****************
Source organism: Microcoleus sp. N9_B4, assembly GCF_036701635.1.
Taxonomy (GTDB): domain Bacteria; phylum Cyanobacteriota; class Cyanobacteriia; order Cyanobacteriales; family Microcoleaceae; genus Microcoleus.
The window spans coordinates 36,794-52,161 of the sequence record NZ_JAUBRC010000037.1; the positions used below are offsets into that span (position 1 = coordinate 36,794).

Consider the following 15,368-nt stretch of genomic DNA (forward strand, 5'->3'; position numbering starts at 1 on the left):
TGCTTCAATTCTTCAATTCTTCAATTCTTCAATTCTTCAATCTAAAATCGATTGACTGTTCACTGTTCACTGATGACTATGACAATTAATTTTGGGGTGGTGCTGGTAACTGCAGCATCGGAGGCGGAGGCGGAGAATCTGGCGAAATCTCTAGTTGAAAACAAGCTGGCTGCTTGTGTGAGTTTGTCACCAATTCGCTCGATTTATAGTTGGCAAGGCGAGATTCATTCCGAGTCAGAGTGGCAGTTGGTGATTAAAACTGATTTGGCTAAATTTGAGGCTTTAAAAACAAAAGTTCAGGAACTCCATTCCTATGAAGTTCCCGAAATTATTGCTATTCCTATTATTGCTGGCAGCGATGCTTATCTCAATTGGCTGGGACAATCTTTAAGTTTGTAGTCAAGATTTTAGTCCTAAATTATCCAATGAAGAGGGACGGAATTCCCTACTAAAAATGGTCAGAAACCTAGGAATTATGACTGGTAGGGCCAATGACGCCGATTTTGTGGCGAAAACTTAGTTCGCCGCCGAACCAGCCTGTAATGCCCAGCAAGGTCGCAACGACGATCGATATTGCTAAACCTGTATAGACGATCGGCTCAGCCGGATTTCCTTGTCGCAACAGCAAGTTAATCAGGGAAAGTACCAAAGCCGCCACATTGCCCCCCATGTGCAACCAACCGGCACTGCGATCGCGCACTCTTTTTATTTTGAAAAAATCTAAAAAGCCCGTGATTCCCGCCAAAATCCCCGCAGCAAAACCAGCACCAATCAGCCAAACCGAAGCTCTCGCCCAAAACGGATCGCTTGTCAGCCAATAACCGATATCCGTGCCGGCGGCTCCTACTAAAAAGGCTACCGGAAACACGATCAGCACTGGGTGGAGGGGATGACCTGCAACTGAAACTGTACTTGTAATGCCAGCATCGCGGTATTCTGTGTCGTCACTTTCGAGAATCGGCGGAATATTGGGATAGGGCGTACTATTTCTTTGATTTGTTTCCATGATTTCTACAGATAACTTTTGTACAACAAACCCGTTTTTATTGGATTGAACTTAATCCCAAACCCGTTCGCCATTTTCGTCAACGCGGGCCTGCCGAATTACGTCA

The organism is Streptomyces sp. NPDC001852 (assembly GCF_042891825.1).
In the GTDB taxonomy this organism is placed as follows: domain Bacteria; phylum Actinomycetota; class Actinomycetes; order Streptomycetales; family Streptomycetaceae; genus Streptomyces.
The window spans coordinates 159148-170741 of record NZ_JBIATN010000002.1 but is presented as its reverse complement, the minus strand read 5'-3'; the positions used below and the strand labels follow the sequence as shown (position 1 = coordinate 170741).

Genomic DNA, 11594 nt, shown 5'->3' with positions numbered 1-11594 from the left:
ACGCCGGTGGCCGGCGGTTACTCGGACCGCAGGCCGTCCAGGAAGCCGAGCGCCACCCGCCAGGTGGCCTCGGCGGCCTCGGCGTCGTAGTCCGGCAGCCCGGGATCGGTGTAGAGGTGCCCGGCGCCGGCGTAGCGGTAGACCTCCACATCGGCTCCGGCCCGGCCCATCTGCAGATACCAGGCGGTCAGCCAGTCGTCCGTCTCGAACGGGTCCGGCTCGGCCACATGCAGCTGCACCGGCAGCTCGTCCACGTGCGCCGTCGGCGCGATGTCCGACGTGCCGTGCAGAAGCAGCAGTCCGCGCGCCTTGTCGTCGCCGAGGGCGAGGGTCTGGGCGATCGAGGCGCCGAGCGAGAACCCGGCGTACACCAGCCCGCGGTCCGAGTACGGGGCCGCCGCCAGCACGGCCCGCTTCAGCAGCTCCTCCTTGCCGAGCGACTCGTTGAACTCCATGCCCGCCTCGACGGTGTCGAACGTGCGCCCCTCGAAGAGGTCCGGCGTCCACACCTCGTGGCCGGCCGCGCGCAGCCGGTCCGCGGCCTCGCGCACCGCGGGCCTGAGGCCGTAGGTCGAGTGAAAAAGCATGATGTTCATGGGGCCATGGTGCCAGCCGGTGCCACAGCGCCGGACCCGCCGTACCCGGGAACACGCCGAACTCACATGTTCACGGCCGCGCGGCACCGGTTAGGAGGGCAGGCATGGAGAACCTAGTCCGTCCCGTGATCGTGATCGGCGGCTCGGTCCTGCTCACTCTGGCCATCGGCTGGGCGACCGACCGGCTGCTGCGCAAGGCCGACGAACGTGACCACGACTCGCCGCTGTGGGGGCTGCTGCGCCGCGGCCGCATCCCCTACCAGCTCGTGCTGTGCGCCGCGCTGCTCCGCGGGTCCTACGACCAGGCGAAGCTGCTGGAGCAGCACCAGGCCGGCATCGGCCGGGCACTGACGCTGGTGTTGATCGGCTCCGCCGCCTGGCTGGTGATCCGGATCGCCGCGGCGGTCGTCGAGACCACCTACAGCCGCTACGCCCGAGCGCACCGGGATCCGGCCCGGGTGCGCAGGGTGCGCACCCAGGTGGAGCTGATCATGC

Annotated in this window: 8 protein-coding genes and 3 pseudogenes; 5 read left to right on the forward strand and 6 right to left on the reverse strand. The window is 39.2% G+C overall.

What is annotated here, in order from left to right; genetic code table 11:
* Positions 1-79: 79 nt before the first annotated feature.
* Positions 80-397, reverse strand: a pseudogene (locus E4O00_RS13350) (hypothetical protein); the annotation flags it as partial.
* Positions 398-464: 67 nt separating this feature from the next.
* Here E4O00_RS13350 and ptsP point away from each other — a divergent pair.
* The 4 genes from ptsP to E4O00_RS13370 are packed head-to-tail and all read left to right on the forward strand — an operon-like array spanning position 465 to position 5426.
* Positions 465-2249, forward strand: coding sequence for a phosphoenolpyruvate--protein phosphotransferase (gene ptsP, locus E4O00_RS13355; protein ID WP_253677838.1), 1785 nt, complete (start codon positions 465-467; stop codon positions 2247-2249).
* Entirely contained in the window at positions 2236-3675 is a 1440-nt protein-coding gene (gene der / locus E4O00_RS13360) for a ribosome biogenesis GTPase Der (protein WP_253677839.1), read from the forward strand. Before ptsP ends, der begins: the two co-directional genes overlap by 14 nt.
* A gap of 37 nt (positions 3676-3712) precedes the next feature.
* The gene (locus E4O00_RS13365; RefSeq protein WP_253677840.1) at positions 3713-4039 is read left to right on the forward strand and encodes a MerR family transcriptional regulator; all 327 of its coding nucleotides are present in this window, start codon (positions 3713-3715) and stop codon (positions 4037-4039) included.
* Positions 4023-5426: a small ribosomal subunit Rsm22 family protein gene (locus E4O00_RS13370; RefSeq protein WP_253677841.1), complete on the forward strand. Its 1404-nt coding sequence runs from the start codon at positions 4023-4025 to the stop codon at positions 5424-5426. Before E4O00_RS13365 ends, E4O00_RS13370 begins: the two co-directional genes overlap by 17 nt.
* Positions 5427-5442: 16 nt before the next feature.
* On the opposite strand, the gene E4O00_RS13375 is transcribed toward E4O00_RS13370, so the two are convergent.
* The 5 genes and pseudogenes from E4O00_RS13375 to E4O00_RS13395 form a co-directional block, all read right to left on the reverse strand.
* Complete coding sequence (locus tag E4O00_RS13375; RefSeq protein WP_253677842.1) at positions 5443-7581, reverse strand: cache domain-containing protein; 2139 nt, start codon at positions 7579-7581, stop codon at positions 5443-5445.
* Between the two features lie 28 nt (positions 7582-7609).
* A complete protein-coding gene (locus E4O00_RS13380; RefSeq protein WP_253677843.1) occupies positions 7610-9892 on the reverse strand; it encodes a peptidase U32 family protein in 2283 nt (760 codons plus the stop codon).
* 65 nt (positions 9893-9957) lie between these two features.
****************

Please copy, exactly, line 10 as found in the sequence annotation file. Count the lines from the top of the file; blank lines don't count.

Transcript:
ACGCCGGTGGCCGGCGGTTACTCGGACCGCAGGCCGTCCAGGAAGCCGAGCGCCACCCGCCAGGTGGCCTCGGCGGCCTCGGCGTCGTAGTCCGGCAGCCCGGGATCGGTGTAGAGGTGCCCGGCGCCGGCGTAGCGGTAGACCTCCACATCGGCTCCGGCCCGGCCCATCTGCAGATACCAGGCGGTCAGCCAGTCGTCCGTCTCGAACGGGTCCGGCTCGGCCACATGCAGCTGCACCGGCAGCTCGTCCACGTGCGCCGTCGGCGCGATGTCCGACGTGCCGTGCAGAAGCAGCAGTCCGCGCGCCTTGTCGTCGCCGAGGGCGAGGGTCTGGGCGATCGAGGCGCCGAGCGAGAACCCGGCGTACACCAGCCCGCGGTCCGAGTACGGGGCCGCCGCCAGCACGGCCCGCTTCAGCAGCTCCTCCTTGCCGAGCGACTCGTTGAACTCCATGCCCGCCTCGACGGTGTCGAACGTGCGCCCCTCGAAGAGGTCCGGCGTCCACACCTCGTGGCCGGCCGCGCGCAGCCGGTCCGCGGCCTCGCGCACCGCGGGCCTGAGGCCGTAGGTCGAGTGAAAAAGCATGATGTTCATGGGGCCATGGTGCCAGCCGGTGCCACAGCGCCGGACCCGCCGTACCCGGGAACACGCCGAACTCACATGTTCACGGCCGCGCGGCACCGGTTAGGAGGGCAGGCATGGAGAACCTAGTCCGTCCCGTGATCGTGATCGGCGGCTCGGTCCTGCTCACTCTGGCCATCGGCTGGGCGACCGACCGGCTGCTGCGCAAGGCCGACGAACGTGACCACGACTCGCCGCTGTGGGGGCTGCTGCGCCGCGGCCGCATCCCCTACCAGCTCGTGCTGTGCGCCGCGCTGCTCCGCGGGTCCTACGACCAGGCGAAGCTGCTGGAGCAGCACCAGGCCGGCATCGGCCGGGCACTGACGCTGGTGTTGATCGGCTCCGCCGCCTGGCTGGTGATCCGGATCGCCGCGGCGGTCGTCGAGACCACCTACAGCCGCTACGCCCGAGCGCACCGGGATCCGGCCCGGGTGCGCAGGGTGCGCACCCAGGTGGAGCTGATCATGC